Some college football athletic departments aren’t giving the chance South Carolina is promising its 2020 spring sports seniors.
Wisconsin has already said it won’t pursue waivers to give athletes an extra year after the NCAA allowed it following the coronavirus shutdown. Iowa’s athletic director told ESPN his school is working through the decision, and the financial strain on smaller schools could be considerable.
The Gamecocks and Ray Tanner said they’d bring everyone back who wanted to return, and hammered that point home in a letter Saturday morning.
“We are extremely excited to be offering the opportunity, allowed by the NCAA, for any spring student-athlete who had their final year of eligibility cut short to return to campus for another year of eligibility,” Tanner wrote. “The financial challenge of funding scholarships for this additional year is sizable and thus, not mandatory. However, our student-athletes are of great character and they perform in the classroom and in competition. There is no doubt that this is the right thing to do.”
Overall, there are 45 student-athletes affected. Schools across the country are feeling the squeeze because the cancellation of the NCAA tournament and spring sports championships will eat into their NCAA money distributions in a big way. Tanner has been steadfast in his belief all spring seniors should get a chance to return.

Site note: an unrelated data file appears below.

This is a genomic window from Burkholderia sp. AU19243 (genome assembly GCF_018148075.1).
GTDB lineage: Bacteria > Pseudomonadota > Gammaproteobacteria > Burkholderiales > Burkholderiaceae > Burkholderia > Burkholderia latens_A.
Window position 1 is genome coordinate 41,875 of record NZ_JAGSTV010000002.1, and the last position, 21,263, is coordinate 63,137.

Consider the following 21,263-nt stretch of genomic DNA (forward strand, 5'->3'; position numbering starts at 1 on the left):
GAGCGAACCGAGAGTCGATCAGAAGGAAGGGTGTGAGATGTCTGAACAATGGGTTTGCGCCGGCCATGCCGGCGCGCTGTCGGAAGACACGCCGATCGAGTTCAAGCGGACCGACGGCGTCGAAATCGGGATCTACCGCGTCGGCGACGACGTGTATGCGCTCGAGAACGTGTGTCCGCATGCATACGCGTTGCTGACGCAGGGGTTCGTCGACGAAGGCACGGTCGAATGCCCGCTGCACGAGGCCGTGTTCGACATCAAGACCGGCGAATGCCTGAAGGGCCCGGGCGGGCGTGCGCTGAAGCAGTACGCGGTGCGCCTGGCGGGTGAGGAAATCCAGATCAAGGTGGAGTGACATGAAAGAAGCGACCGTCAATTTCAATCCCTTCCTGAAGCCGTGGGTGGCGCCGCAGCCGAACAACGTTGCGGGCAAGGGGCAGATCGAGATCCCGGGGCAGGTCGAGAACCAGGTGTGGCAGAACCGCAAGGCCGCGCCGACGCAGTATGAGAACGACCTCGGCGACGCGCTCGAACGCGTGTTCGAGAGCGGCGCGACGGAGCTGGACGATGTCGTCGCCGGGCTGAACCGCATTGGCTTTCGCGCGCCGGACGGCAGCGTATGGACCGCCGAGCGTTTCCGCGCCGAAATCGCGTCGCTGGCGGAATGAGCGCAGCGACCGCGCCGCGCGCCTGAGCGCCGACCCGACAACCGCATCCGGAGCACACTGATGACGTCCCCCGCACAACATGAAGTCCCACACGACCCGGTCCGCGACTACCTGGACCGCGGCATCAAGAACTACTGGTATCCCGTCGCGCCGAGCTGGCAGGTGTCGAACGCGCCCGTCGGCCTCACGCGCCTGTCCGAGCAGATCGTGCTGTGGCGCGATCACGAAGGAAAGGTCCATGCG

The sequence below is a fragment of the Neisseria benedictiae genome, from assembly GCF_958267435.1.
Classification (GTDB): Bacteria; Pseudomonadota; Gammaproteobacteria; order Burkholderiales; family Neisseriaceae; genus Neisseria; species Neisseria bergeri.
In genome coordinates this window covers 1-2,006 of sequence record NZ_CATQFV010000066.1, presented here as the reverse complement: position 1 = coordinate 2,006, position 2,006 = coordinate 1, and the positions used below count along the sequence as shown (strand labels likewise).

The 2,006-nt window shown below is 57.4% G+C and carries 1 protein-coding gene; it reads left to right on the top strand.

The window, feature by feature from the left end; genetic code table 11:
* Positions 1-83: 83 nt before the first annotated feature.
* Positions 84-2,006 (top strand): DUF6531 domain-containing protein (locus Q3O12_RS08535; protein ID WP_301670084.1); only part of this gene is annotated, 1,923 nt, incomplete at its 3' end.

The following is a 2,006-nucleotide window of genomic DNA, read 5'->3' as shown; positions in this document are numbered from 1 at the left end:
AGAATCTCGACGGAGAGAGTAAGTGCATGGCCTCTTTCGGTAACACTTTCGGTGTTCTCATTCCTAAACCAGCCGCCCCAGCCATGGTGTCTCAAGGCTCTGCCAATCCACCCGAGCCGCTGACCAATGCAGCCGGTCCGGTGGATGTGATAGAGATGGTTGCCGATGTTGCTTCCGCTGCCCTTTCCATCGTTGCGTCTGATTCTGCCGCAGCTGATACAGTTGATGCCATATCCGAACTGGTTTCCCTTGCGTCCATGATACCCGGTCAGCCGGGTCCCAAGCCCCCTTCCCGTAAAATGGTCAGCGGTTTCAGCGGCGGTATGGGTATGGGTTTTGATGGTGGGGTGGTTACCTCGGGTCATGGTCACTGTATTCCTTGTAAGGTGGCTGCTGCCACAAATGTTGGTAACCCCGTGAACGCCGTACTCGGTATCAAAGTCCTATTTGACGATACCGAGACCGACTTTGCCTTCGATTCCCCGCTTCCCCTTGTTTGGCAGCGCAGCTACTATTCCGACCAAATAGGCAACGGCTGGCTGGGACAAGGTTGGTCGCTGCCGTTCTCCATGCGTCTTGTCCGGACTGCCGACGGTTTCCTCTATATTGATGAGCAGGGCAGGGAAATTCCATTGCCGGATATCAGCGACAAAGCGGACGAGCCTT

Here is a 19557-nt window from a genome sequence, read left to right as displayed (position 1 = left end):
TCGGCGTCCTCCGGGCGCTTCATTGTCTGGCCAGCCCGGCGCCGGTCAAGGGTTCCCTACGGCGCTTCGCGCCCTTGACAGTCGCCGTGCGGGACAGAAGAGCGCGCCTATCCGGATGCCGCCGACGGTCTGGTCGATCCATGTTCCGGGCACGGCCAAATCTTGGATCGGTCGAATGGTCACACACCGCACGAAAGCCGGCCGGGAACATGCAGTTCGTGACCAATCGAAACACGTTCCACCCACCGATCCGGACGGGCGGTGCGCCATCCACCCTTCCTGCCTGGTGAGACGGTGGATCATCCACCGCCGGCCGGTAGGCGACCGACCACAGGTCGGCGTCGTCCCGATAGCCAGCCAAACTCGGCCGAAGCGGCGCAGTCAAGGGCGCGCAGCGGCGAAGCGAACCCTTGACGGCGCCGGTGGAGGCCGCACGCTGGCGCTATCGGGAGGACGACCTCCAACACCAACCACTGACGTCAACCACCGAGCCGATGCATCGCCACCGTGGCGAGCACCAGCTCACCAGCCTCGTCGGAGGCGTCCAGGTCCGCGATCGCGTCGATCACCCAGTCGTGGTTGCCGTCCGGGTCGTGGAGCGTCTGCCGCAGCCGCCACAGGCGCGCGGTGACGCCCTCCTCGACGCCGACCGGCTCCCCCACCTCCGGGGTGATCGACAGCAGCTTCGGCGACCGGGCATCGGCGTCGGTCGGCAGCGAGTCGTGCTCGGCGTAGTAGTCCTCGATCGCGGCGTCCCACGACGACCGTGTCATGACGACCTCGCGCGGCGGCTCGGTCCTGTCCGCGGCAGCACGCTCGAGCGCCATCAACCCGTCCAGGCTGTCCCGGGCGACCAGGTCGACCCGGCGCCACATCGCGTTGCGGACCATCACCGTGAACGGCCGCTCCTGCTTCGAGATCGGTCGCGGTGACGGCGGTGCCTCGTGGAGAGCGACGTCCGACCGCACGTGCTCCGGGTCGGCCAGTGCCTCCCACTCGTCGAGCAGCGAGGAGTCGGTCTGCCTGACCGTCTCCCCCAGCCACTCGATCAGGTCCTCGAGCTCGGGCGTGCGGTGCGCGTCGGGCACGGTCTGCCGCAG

Ohio State’s AD told ESPN he expects half of the school’s 70 spring seniors back.
Tanner said the goal right now is to stay in the black for this fiscal year while planning for football season, which has been the subject of much speculation. On a radio show appearance, Tanner said every senior returning would cost the school just over $1 million, but not everyone is expected back.
“Not all of them will come back because some will graduate,” Tanner said in a radio interview earlier this week. “Some will move on. Some will get a chance professionally. I’ve talked to a couple of students that are going to grad school at other places. So that number won’t be that high.
“But still, the opportunity is there for those young men and young women to have a senior season.”
There are also questions of balancing a larger-than-usual freshman class in baseball, as an abbreviated MLB draft will likely send more players on the route.
For the moment, there’s no clear sense of when things might get back to normal, although students will not return to campus until August. Football coach Will Muschamp mentioned the need for eight weeks of conditioning and camp before games, and in recent weeks Tanner floated the idea of athletes perhaps returning to campus before August, assuming it can be done safely.
Tanner capped his letter with a hopeful note, as uncertainty stretches out before him, his department and everyone else.
“The efforts made by those within our campus community to act swiftly and prioritize safety in the face of uncertain times has left us well positioned to deal with the challenges of this virus. While none of us know what the future holds, we remain enthusiastic about the first chance to get out our rally towels and enjoy ‘Sandstorm’ as we gather once again ‘under a Carolina sky…under the palmettos, beneath the crescent moon’ as a Gamecock community and as a family. “